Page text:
Full Mojo Rampage presents an interesting mix of genres, blending a forced perspective twin-stick shooter with hybrid roguelike elements to create a dungeon-crawler that has its own distinct feel and identity.
The game invites you to play the role of a masked voodoo character who's on a series of quests. There are four chapters in all, each comprised of a number of different procedurally-generated levels that feature a specific objective. For example, shutting down a pair of portals that are found randomly located around the map, or collecting a bunch of items.
As well as being procedurally generated, levels are random in terms of when and where they appear in a chapter, so you never know quite what to expect. Sometimes you have a single path through the game, but oftentimes there's a choice of what you can tackle next, and these side levels can include locales such as shrines that can give you bonuses, or challenges that require you to hit specific objectives within a quite tight time limit. Each chapter also features boss battles, which I found particularly challenging.
As you travel through the game, you pick up items and useable objects in typical roguelike fashion that you can equip to your advantage. Some give passive bonuses, such as speeding up your movement or enabling you to dish out more damage, while others can be used to do things like refill your health, or cast a useful offensive spell, such as summoning a minion that'll tank monsters while you shoot at them. All these items drop on death, so it's usually a good idea to use them while you have them.
Speaking of death, being a roguelike, you'll very likely die a lot in this game, and each time you do, you have to restart whatever chapter you're tackling from scratch. Chapters have to be finished in a single game to unlock the next one, which is quite tricky. However, as you play through them, your character levels up and can earn permanent upgrades. In this fashion you can boost stats like health, attack rate, and movement speed – which basically makes the character grow stronger over time, making the game slightly easier.
The character can also be customized between games if you so wish. There's a variety of different cosmetic masks to choose from, but, more importantly, you can also select a parent God, and decide which voodoo pins you want to use. There are eight Loa Gods to choose from, and each delivers its own pair of special offensive spells that are on a cooldown, and a passive bonus that affects how the character plays. Pins are picked up as you play the game, and are added to your inventory when you find them. They basically add perks and bonuses to your character, which enable you to customize your playstyle, especially when you choose them in conjunction with a parent God. It's a nice idea that doesn't change the game drastically, but subtly tweaks the way your character plays.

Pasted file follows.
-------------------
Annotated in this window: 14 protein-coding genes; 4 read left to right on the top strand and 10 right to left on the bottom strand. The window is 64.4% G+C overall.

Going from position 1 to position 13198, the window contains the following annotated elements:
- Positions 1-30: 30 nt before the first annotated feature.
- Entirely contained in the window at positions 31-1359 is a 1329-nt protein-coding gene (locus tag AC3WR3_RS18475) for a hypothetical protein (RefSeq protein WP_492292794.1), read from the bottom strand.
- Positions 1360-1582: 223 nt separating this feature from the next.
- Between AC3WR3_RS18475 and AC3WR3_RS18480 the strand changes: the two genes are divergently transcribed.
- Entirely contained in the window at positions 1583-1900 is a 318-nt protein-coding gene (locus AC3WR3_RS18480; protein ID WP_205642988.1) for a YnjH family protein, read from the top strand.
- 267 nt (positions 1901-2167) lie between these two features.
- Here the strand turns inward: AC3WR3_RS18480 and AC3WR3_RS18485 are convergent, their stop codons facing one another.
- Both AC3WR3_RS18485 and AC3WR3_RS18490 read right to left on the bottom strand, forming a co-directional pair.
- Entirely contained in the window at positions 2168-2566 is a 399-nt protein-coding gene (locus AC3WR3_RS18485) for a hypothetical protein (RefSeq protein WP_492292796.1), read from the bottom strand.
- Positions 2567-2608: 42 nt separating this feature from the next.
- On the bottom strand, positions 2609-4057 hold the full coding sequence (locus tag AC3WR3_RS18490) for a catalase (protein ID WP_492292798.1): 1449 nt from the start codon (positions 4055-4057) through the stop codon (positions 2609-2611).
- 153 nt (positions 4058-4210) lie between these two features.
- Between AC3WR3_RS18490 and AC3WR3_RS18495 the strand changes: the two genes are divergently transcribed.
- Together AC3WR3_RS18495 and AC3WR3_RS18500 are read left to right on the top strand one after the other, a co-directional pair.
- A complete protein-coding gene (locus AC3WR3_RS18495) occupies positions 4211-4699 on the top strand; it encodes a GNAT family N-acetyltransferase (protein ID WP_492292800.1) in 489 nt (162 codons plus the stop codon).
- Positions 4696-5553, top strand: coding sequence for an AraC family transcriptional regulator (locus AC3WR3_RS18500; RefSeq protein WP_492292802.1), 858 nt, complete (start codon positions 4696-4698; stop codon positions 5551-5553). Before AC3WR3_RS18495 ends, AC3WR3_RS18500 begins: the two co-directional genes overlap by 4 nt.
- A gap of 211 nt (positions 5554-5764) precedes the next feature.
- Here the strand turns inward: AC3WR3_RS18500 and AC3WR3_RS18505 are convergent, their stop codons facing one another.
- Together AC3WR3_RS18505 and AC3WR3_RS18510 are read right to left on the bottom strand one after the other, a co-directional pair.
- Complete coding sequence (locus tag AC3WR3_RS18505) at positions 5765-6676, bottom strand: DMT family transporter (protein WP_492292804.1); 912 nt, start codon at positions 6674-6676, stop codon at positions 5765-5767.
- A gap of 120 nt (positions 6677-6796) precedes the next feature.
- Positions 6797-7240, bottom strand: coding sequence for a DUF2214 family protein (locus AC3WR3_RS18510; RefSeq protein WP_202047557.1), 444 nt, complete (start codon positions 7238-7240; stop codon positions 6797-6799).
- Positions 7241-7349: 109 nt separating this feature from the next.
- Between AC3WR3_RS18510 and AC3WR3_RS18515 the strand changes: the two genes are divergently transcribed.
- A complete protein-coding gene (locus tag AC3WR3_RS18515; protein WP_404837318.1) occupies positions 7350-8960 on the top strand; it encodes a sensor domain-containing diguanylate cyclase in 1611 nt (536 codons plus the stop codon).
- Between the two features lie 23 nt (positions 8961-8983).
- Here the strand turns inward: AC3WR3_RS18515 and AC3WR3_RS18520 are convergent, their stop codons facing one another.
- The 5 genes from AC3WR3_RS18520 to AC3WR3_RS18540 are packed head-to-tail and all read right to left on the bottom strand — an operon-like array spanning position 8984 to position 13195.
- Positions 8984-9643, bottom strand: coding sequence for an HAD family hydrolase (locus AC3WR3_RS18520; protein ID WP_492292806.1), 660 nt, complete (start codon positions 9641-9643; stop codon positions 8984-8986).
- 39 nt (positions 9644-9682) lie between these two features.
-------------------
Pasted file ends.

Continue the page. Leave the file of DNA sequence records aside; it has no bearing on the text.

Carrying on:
The other aspect of the game that I should mention is its multiplayer. Up to four players can participate simultaneously either locally or online, which is a lot of fun. It definitely makes the proceedings a little easier, although it's sometimes difficult keeping track of your character when there's a lot going on.
Like all roguelikes, luck can play a part in how far you progress in a single game – or not as the case may be. One of my better efforts happened when I picked up a couple of items that let me respawn when I died, which was hugely useful in helping me beat a boss character that I was otherwise stuck on. What I do recommend is making sure you scour every level for chests, gravestones, shrines and rooms, which often contain useful items. That way you're making the most of your luck – the more items you find, the more chance you have of discovering something really useful.
While I had fun playing Full Mojo Rampage, I did find it challenging. Even though things start out reasonably easy, the difficulty ramps up quite quickly, making this a game I'd recommend to expert twin-stick shooter players with very good reflexes and coordination, or those who enjoy games that require a lot of perseverance. I just had a couple of instances where I was deep into a chapter, and died – and starting over again felt quite punishing. I know that's how roguelikes work, but even so, this is a game that can definitely be frustrating at times.
That aside, though, Full Mojo Rampage's customization elements, cute, detailed graphics, and atmospheric music all come together to deliver an engaging game that's entertaining to play, even if it does get tough later on. If you've played and enjoyed games like Binding of Isaac, Enter the Gungeon, and Crypt of the Necrodancer, I think the chances are high that you'll also have fun playing Full Mojo Rampage. It's not quite as good as that excellent trio of hybrid-roguelikes, but it runs them close enough to be worth a shot.
Full Mojo Rampage is challenging, but entertaining. It might have some stiff competition in the form of similar games like Binding of Isaac, Enter the Gungeon, and Crypt of the Necrodancer, but its voodoo theme, four-player co-op, and twin stick chops help give it its own identity. Ultimately, it's a fun game that might occasionally be frustrating, but it looks good, sounds great, and plays well.